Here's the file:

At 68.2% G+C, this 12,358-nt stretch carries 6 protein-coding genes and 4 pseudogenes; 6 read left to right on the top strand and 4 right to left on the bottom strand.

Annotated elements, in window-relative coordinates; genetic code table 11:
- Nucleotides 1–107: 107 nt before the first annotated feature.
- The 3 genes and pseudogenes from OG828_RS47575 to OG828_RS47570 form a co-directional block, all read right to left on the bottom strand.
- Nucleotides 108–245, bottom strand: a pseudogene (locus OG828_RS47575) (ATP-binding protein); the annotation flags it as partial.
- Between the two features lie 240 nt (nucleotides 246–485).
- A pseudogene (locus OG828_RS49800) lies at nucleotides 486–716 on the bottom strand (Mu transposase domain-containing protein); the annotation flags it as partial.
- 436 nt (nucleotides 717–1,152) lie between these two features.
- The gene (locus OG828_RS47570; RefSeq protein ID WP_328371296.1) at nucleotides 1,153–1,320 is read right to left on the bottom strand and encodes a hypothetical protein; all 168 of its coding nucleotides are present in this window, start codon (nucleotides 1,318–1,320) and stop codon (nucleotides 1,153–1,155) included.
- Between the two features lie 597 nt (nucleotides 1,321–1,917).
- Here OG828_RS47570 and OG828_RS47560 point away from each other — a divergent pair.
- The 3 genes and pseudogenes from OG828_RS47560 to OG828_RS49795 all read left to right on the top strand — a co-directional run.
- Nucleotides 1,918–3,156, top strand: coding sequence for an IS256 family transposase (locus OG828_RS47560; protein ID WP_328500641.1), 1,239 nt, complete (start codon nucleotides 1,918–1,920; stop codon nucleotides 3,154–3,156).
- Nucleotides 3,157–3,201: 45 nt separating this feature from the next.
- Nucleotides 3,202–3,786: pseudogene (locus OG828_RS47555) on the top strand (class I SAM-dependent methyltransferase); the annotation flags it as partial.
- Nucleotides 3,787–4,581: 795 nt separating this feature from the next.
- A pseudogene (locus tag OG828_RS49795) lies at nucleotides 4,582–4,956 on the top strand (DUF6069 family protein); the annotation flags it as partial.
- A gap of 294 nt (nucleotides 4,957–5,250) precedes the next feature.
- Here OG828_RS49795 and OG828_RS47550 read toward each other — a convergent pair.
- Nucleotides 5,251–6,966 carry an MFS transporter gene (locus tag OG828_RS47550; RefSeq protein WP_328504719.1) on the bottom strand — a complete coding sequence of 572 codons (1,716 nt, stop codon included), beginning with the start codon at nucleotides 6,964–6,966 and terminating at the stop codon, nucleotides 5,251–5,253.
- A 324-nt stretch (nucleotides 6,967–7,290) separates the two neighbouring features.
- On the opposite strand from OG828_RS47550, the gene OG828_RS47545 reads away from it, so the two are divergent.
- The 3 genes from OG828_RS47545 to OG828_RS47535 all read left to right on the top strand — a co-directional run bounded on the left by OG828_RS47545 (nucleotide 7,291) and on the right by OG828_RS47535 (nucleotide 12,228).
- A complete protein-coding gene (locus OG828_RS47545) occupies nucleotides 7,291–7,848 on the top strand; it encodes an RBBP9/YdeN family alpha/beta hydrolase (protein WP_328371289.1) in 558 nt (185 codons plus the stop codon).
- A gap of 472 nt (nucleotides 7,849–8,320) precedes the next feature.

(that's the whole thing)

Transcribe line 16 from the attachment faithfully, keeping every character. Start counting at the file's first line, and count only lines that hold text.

- Nucleotides 3,787–4,581: 795 nt separating this feature from the next.